In the summer, though, when it’s warm inside the house, if I go too long between feedings then my starter can start to get a little funky smelling and deflate to the point where it’s lost a lot of its bubbles. And if you let it go too long between feedings than it can develop an unpleasant smell that I’ve heard people describe as being like nail polish remover. So I usually make sure to feed my starter four times a week in the summer to keep it fresh and active.
And lately I’ve been tending to keep on feeding my starter four times a week anyways even in the winter because I’m used to that schedule and because it seems to help to keep it more active. But if I forget a feeding than it’s not a big deal and the starter will bounce back and recover the next time I feed it.
How Your Baking Schedule Affects Your Sourdough Starter
Your baking schedule will have a big effect on how often you need to feed your sourdough starter too. If you only plan on using your starter a couple of times a month, for example, you won’t need to feed your starter nearly as often as you would if you wanted to bake a couple of times a week.
If you want to bake with your starter regularly and have it ready to use for whenever you might decide you want to bake with it, I would recommend feeding your starter three or four times a week, depending on the weather. And, if possible, it’s best to try to schedule your feeding so that you feed it the day before you plan to use it. If you decide to bake with your starter last minute, though, keeping it active by feeding it three or four times a week should still allow you to use it even it you aren’t able to feed it the day before. (If that’s the case, though, it might help to use a bit more of the starter than you normally would if you’re worried that it might not be quite active enough.)
If you only want to use your starter occasionally and don’t want to have to keep feeding it, though, you can store your sourdough starter in the fridge. The cold temperature in the fridge will slow down the starter enough that you won’t have to keep feeding it. When you want to use it again for baking, though, you do have plan ahead a bit to get your starter ready to use again.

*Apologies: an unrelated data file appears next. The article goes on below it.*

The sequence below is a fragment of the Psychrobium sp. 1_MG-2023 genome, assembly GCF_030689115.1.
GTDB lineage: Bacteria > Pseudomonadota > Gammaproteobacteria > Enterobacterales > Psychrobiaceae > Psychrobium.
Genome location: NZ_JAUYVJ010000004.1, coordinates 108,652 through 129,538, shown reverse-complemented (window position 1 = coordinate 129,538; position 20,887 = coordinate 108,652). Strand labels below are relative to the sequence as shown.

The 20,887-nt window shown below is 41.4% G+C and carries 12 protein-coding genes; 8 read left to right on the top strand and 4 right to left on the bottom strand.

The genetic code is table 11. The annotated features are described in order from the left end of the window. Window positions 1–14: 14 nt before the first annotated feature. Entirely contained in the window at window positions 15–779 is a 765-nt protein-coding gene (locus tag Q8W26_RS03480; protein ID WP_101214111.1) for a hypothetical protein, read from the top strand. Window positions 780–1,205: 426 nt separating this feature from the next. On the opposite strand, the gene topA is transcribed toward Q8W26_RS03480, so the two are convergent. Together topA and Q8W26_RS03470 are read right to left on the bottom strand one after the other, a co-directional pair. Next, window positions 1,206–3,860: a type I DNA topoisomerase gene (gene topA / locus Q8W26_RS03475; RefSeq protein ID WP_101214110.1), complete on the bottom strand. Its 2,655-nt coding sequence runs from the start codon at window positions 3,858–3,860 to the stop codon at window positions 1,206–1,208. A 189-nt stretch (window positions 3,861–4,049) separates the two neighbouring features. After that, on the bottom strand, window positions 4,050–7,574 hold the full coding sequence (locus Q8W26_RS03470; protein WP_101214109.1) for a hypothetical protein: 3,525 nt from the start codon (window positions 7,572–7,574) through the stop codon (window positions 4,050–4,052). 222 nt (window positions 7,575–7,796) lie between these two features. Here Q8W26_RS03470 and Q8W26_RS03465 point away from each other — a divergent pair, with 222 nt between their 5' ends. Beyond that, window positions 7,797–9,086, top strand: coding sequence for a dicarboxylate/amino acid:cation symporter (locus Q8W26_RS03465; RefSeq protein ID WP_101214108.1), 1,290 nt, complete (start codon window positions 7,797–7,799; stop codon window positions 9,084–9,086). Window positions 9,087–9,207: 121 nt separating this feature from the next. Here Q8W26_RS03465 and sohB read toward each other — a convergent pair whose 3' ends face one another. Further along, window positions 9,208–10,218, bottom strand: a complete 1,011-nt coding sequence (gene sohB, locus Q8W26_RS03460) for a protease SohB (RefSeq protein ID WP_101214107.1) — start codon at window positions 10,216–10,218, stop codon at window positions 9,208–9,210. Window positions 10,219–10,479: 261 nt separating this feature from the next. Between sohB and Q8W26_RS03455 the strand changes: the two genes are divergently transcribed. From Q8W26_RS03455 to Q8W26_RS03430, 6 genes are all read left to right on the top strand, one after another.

To bring your sourdough starter out of its dormancy, you’ll need to take it out of the fridge and let it warm up to room temperature and then feed it, and then for the best results it’s good to feed it again the next day too. So if you wanted to use your starter on Wednesday, you would probably want to take it out of the fridge on Monday, let it warm up and feed it, and then feed it again on Tuesday so it will be ready to use on Wednesday.
One of the main reasons why I don’t store my sourdough starter in the fridge (unless I’m going away on vacation or something like that) is because I don’t want to have to worry about remembering to take it out of the fridge in time for it to warm up and be active enough to bake with. I like the fact that I can bake with my starter at any time if I decide to and the fact that I don’t have to plan ahead quite as much before using it.
If you don’t bake with a sourdough starter very often, though, or if you want to save on the amount of flour you are using, then storing your starter in the fridge is a good way to minimize the amount of feedings you need to do.